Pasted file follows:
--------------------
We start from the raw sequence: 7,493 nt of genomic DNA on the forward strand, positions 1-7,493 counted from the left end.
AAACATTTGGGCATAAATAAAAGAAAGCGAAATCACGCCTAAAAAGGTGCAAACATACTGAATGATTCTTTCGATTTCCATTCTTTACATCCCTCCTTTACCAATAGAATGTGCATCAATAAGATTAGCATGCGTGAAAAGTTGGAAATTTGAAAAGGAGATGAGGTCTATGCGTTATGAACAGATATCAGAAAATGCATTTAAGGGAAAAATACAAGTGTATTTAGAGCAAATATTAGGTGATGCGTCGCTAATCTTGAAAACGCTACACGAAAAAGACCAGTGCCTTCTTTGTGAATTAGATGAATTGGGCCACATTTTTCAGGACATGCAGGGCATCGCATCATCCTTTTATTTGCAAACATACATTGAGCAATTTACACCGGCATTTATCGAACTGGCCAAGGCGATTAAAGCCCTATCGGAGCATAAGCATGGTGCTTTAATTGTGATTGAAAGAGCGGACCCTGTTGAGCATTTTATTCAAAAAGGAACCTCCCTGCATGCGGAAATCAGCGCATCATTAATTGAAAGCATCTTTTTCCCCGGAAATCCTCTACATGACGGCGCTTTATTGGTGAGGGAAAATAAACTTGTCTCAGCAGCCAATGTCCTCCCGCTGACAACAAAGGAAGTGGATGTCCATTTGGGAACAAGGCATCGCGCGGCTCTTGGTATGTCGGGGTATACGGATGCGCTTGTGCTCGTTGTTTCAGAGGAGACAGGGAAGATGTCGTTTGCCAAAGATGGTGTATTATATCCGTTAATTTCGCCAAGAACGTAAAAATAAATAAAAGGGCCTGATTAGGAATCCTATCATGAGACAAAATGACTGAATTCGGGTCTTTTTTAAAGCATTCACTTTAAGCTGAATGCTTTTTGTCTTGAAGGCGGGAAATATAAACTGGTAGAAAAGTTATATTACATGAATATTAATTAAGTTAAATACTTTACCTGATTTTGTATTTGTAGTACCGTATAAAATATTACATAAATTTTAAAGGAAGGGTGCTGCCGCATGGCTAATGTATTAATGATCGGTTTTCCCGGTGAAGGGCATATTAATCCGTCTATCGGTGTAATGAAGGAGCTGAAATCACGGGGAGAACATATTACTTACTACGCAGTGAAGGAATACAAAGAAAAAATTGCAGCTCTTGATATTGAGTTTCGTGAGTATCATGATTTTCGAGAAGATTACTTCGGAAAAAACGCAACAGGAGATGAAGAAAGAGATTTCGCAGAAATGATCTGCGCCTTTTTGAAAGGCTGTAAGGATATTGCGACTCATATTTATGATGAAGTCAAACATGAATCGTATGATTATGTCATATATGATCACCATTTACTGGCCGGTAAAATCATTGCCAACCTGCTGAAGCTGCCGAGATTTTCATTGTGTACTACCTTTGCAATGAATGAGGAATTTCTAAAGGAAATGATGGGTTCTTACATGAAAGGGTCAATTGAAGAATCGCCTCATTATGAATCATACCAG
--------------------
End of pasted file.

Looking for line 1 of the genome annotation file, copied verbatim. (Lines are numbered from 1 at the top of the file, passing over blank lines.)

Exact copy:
We start from the raw sequence: 7,493 nt of genomic DNA on the forward strand, positions 1-7,493 counted from the left end.